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Theory of Linear and nonlinear circuits - Engberg J.

Engberg J. Theory of Linear and nonlinear circuits - Wiley & sons , 1995. - 154 p.
ISBN 0-47-94825
Download (direct link): noisetheoryoflinearandnonlinear1995.pdf
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£i.i = 2.1, i?i,i = 2.0, ^i,i = 0.0, o\'2 = 1-9, ^i,: - 3.0, ^i,2 = 0.0, C2 = 1.4, and C3 = 0.9. The simulated (i^i(so)i2)299Qi — 23.74 with a standard deviation of 0.0039. The theoretical result is = 23,76. This correspond.! to a, deviation from -he th^orpr.iral. result, of
—0.09
190
8. Noise in non-linear systems: Examples and Conclusion
Q 1,1 = 01,2
Figure 8.4: Example 1: A numerical experiment to illustrate the properties of the modulated noise source. The full line gives the theoretical values for (j^i(s7)|2) versus the amplitudes £1,1 = gi,-» f°r the modulating sinusoidals predicted from Equation (8.30), and circles give the simulated numerical values. The simulated values are the average of the ia-st 100 iterations of a total of 30000 iterations (ensembles'). Ail the simulated values agree with the theoretical predictions with a deviation less than ±1.1)5 %■ The data for the experiment are: Л = 32, ui = 0.3, eri = 5.2. p = 7, г ~ 1.0, ьЛ л = 2.0, oi i = 0.0, ^i,2 = 'j-0, >^1,2 “ 0.U, O’o — 1-4, and Сз — 0.9.
8.1. Example 1
191
17
16
15
14
13
О 5000 10000 15000 20000 25000 30000
Number of iterations, Г
Figure 8.5: Example 1: A numerical experiment to illustrate the properties of the modulated noise source. The full line gives the simulated values Re[(ni(^0l )*KsC,3)> 2390 l] with pi = 4 and p? = 6 versus number of iterations, and the dotted line is the theoretical result predicted from Equations (8.'26'l and (8.31)- The data for the experiment are: Л — 3*2, /Ji = 0.8. <T\ — 5.2, — 4. p? — (>j r — 1 -0, £i,; = 2.1, — 2.0,
ld\ \ — 0.0. <)’ о ~ 1.0 ?л n = Я 0, -pi о — П о, 0^ — 1.4, and Сз O Q. Tlie simulated Re[{«i(C0 ”i(^))2950iJ — 14.37 with a standard deviation of O.OOlo. The theoretical result is Н,е[{Тг1(ц4) ггT(чб)/j — 14.‘26. inis corresponds to a deviation from i.he i.heor^tical result of 0.78 %.
192
8. Noise in non-linear systems: Examples and Conclusion
0 5000 10000 15000 20000 25000 30000
Number of iterations, Г
Figure 8.6: Example 1: A numerical experiment to illustrate the properties of the modulated noise source. The full line gives the simulated values lm[(ni(^Pl) nJ(£P3))r] with p\ = 4 and pi = 6 versus number of iterations, and the dotted line is the theoretical result predicted from Equations (8.26) and (8.31). The data for the experiment are: Л = 32, jj.\ = 0.8, Ci = 5.2, pi — 4. po == 6, т = 1.П. on i — 2.1, = 2.0; ¥1,1 = 0.0. = 1-9. ^1,2 — 3-0,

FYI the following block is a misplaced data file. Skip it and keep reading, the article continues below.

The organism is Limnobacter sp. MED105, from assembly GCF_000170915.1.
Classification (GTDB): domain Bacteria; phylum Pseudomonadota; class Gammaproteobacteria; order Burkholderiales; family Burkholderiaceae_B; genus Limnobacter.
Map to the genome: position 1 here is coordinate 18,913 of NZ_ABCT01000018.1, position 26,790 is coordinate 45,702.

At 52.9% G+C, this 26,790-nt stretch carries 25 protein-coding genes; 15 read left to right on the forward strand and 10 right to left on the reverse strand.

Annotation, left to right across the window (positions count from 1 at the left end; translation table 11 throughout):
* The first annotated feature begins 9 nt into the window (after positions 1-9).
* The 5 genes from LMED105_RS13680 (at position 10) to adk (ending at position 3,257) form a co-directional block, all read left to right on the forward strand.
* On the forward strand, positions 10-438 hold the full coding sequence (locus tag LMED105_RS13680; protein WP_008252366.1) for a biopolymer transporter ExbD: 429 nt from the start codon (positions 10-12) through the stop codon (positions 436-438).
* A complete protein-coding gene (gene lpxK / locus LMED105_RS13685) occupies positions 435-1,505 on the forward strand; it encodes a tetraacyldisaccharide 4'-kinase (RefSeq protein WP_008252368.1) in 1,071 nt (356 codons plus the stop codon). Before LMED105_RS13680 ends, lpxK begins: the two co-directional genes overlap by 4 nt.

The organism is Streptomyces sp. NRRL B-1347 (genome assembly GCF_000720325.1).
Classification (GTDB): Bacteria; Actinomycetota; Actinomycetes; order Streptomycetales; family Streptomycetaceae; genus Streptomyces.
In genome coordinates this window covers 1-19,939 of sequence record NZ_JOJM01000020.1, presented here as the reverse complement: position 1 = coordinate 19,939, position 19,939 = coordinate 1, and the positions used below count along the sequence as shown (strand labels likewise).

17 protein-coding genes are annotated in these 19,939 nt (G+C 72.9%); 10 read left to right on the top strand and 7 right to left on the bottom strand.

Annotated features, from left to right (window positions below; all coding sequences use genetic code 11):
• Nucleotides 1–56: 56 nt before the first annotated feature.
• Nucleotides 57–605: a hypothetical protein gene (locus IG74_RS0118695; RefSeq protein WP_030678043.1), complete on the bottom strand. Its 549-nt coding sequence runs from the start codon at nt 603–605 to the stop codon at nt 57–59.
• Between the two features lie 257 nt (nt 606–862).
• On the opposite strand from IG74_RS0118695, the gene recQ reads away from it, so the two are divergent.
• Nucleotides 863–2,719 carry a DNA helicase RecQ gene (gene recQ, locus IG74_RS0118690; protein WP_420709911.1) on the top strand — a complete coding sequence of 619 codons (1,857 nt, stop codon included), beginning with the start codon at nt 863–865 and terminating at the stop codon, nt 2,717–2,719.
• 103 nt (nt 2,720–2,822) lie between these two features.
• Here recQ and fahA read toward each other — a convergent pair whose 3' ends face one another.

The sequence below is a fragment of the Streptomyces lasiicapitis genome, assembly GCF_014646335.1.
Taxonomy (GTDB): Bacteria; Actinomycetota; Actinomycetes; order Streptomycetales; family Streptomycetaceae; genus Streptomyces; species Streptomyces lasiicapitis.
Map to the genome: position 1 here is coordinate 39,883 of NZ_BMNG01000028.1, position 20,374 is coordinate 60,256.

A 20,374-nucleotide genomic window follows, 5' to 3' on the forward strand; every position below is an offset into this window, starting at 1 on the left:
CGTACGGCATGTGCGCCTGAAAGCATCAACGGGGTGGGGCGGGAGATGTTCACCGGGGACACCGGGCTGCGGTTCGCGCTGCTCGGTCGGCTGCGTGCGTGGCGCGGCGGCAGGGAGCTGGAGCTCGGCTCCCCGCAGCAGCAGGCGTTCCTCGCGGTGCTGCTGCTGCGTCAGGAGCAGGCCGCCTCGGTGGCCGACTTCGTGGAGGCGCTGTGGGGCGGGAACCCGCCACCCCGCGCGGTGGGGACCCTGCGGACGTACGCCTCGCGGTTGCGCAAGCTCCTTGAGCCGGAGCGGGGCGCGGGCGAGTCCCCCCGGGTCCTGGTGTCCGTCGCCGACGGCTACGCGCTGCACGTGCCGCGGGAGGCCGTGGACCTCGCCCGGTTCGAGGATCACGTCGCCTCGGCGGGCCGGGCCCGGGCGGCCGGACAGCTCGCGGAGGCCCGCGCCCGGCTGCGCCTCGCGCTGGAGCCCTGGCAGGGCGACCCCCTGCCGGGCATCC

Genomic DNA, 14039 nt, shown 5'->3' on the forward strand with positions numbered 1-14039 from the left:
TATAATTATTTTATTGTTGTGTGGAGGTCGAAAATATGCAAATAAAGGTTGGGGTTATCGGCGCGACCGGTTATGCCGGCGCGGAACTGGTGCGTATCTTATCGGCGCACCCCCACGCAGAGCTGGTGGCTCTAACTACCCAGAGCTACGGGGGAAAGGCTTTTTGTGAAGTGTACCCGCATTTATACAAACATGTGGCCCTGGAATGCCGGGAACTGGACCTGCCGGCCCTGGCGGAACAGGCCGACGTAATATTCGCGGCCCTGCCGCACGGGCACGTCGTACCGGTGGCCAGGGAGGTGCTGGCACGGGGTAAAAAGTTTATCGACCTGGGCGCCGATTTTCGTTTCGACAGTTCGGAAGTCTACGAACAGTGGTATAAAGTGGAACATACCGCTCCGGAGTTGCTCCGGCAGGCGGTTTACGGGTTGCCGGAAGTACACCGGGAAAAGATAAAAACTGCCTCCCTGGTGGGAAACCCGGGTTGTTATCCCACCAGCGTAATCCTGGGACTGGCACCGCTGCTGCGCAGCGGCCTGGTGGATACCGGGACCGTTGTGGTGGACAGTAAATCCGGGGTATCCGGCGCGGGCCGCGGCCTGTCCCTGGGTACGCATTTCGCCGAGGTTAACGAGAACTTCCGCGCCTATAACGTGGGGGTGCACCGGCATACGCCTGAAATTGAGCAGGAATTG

Lpi v = 0-0, C-2 — 1.4, and C3 = 0.9. The simulated value (so))29901] “ 0.00095
witn a standard deviation oi *).00036. The theoretical result is lm[(ni(^4j nTf^a))j = 0.
8.2. Example 2
193
8.2 Example 2
Problem : As a simple example of the theory, consider the non-linear time invariant noisy system in Figure 8.7. For this system the number of signal input ports is К = 1, the number of controlling variables is Q = 1. and the number of output ports is L = 1. The deterministic input signal is a single sinusoidal signal, and the single noise source is unmodulated. The objective of the example is to determine the cross-correlation (r„,i(£pi) where [h,[>2 £ Z are integers.
*Af)( j) МЯ(П Ri
П
'V
■:Q
l(v)
lif)
Figure 8.7: Example 2: Non-linear noisy Van der Pool system with one noise sources and one non-linear clement-.
THEORY: The system in Figure 8.7 is excited by the deterministic signal s\(f) given by Equation (7.8) as
•si (/) = У2*\(Ф1,л)Ч/-Фи1)
(8.33)
where фi i = i?i,i > 0 and ф 1,2 = — and
Ji(A,i) = ^ Pi.i exp[j
, . 1 г .
■Sl(-l>I,l) = - ?!,! exp[-j Jt,!)
ind thus J\ = 2. The time domain noise signal ni(t) is given by
(S.'i-i)
(8.35)
where W[(t) is a coloured noise source. Equations :v ( :1 [ i and ir.ob) lead to Л = 0 and
(GOiffio.i) = Ci (8.3V)
The non-linear element is a current/voltage (non-linear conductance) element given
194
8. Noise in nan-linear systems: Examples and Conclusion
i[v) = i{v(t).t) = у2 i'2(t) (8.38)
where д2,дз £ 72 are real constants. For the system in Figure 8.7 the maximum order considered is chosen to be M = 8. Note from Figure 8.7 that tile Volterra transfer functions relating inputs s\(f) and ni(/) to the output 7'i(/) of arbitrary orders are non-zero even though the non-linear element described by Equation (8.38) is of second order. The autocorrelation for the fundamental noise source iJi(£p) is
Дл.™
LiLL>OV,ll и
where KitK2 £ H+ are positive real constants. The frequency sets So, Si, S2, S3, 54, S5, 5e, and 57 can be determined as
-So = {«o,ib £0 = 1 (3.40)
= {0} (8.41)
Si = {«i.i, «1.2) , Ei = 2 (8.42)
- {iJi.b-^.i} (8.43)
Si = {*2,1,«2,2,«2,3} , £2=3 (8.44)
= {2г)1Д, —2^1,1, 0} (8.45)
53 = {«з,ъ «3,2, «з,з> «3,4} , -£з = 4 (8.46)
= {3'7i,i, —3i7i,i, 1.1} (8-47)
54 = ^4,1,«4,2,«4.3,®4,4,«4.5} , £4 = 5 (8.48)
~ {4г?1 д, -4^i,i, 21?i,i, -201Л, 0} (8.-19)
<Ss = {«5,1, *5.2, *5,3, «5,4. *5.5, Ф5,в} , = 6 (8.50)
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